Showing posts with label spelling. Show all posts
Showing posts with label spelling. Show all posts
Wednesday, 21 December 2016

The Floss Rule for Spelling and Reading

Do you use the Floss Rule? No, it isn’t for your teeth. The Floss Rule is an extremely helpful memory aid for spelling words with a double consonant ending. The FLoSS rule is one of the first spelling rules I teach to dyslexic students to help them understand when to double the final “f”, “l” and “s” consonants at the end of certain words. It is often taught in first and second grade.    
When a /f/, /l/ /s/ (or /z/) is heard after a short vowel at the end of a one-syllable word, it is spelled with a double “ff”, “ll”, “ss” or “zz”.    Feel free to download this free floss rule poster for your classroom.

I created 3 resources to aid beginning or struggling readers with this helpful rule. First, I created a set of decodable stories with matching close passages.

Then I created a fantastic  Word Work activity packet filled with lots of no prep and low prep  printable activities that will help with reading and spelling.

My struggling readers need lots of practice to gain fluency so I made the activity packet with lots of variety to keep their attention and keep them learning. This packet is a great Response to Intervention addition to your classroom. This packet includes lots of picture and word cards for a fun "write the room" activity.

Lastly, I made a great Smart Notebook Companion Activity Presentation which correlates to the printables so you can easily use them together.

Use the floss rule as another great opportunity to improve your student's literacy skills.

Wednesday, 26 October 2016

Children Who Struggle to Spell Need Multi-Sensory Teaching

Reading and Spelling Are Linked

Help my child can't spell!  Even in the age of technology where spell checkers abound. Spelling has an important role in literacy development.* Research studies have shown a moderate to high correlation between spelling skills, phonological skills, and reading skills.  Studies have also shown that if children can spell better their reading fluency speed increases.

What Skills Does A Student Need to Spell Well?

In order to be able to spell well student must have two capabilities. The first skill that they must have is phonological awareness. This is the ability to hear sounds that make up words in spoken language. For accurate spelling, students must be able to hear the sounds in words and then write them down in the correct order in which they heard them. Another skill that students must have in order to be able to spell well is the ability to visualize words in their mind. They need to be able to picture the words that they spell in their mind as if they were looking at them on a movie screen. Dyslexic students often have trouble with these skills.

courtesy of Vecreezy

 Multi-Sensory Teaching

There is a six-step multi-sensory strategy which is I use to help students to strengthen both phonological awareness and visualization. Multi-sensory teaching involves the use of visual, auditory, and kinesthetic tactile pathways simultaneously. The first thing that the teacher will do is carefully dictate the word to the student assuring that the student can see the formation of the word on the teacher's lips. After the teacher dictates the word the student uses the following 6 steps to gain spelling and reading mastery of the word.

Six-Step Strategy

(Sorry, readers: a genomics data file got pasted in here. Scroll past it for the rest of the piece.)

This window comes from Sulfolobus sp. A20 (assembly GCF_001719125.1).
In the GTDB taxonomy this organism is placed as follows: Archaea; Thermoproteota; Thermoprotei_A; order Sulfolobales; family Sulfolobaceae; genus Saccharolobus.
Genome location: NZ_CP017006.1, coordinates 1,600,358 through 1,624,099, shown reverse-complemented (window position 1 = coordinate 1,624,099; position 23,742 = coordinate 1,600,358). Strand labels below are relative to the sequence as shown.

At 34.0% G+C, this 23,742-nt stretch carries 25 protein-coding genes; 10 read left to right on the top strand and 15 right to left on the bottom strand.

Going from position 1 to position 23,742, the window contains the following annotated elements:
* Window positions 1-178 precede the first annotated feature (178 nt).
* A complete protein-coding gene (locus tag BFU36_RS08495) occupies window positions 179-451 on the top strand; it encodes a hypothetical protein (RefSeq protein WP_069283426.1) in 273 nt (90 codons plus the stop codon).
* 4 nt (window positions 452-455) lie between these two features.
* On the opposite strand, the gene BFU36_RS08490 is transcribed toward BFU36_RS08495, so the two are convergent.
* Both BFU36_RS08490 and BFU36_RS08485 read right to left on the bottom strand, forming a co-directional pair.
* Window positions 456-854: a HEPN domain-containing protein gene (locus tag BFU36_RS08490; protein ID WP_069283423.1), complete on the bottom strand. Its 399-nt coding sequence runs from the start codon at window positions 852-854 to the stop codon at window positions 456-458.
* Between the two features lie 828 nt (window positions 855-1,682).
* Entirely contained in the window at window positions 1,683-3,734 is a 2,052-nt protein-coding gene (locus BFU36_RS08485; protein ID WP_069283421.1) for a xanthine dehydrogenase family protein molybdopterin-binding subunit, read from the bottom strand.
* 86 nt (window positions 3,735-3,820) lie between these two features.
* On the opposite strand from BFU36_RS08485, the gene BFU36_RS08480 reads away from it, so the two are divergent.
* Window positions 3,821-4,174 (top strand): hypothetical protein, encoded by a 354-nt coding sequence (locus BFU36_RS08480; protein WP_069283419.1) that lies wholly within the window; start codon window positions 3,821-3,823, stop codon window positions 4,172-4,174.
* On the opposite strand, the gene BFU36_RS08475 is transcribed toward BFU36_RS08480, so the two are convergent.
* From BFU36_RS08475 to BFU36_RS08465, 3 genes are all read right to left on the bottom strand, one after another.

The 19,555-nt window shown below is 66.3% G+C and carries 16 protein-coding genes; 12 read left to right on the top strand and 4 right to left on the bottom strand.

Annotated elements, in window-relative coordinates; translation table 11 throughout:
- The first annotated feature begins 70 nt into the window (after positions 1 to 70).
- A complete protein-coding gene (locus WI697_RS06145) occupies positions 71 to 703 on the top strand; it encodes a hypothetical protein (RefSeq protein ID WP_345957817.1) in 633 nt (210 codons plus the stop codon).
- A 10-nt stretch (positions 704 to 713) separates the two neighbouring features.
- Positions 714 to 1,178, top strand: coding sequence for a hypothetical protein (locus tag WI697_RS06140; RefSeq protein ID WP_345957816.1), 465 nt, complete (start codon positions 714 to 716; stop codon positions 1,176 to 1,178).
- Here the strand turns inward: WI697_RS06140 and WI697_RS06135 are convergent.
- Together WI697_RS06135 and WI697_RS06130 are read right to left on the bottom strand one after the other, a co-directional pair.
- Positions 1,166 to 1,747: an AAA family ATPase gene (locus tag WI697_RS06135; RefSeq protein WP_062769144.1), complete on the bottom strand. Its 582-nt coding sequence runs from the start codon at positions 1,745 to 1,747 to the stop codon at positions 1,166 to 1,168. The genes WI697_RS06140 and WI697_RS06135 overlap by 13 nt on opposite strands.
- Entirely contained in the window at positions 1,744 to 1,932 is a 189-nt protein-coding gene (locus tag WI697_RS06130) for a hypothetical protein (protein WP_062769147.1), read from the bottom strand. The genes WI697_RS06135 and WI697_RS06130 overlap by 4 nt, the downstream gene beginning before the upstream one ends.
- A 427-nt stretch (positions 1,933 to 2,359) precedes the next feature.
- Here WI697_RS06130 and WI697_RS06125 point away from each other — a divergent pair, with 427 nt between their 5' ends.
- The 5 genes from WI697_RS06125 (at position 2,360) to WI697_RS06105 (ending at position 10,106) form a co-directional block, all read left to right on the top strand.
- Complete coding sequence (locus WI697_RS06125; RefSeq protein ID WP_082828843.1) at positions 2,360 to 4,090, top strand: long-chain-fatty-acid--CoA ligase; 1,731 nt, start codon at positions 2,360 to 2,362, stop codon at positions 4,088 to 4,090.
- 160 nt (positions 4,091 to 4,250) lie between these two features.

1. Say it out -repeat back the word to the teacher so that the teacher can determine if the student heard the word correctly.

2. Tap it out- the student says each of the sounds in the word the student puts a finger down for each sound. I often will use boxes for this part and have the student put a finger down in each box for each sound. Remember it is a finger for each sound not each letter. So in a word like peach they would put 3 fingers down for the 3 sounds.
When tapping out 2 and 3 syllable words have the student tap out each syllable separately. 

3. Count it Out- This step just reinforces the last step. Starting with the thumb the student says the word again and counts how many sounds are in the word. 

4. Write it out and Read- The student will write the word and name the letters as they write them. This way they see, and hear the word as they write. Then they read the word they wrote. This is an important step to multi-sensory teaching.  

5. Visualize and Draw- For this step I have the student make a mental picture of the word. If any sounds are difficult we draw them in a different color to create a stronger mental image. Sometimes we will add a sentence to go with the word and then draw pictures directly on letters that are difficult because they don't say their usual sound.  This is especially helpful for "sight words." This student was having trouble withthe word ground so he added rocks in the o and dirt and flowers in the u this helps create a strong mental image for the student.

6. Visualize and Air Write- After visualizing and drawing to get a good mental picture then the teacher should ask the student to close their eyes and "see" the word in their " mind like looking at it on a movie screen. They should write the word in the air with their index finger saying the letters as they write and then say the whole word.

Using this method consistently will help your students retain their spelling words if you allow for enough practice. 

I have made a poster and chart for student’s desks or notebooks that will remind them of these steps. There is also a recording sheet with visual reminders where the student can write their spelling words and check off each step in the process. You can have them free this week Here. If you find it helpful please leave feedback in my store. Happy Thanksgiving!
I hope this article was helpful. If you have any questions please contact me.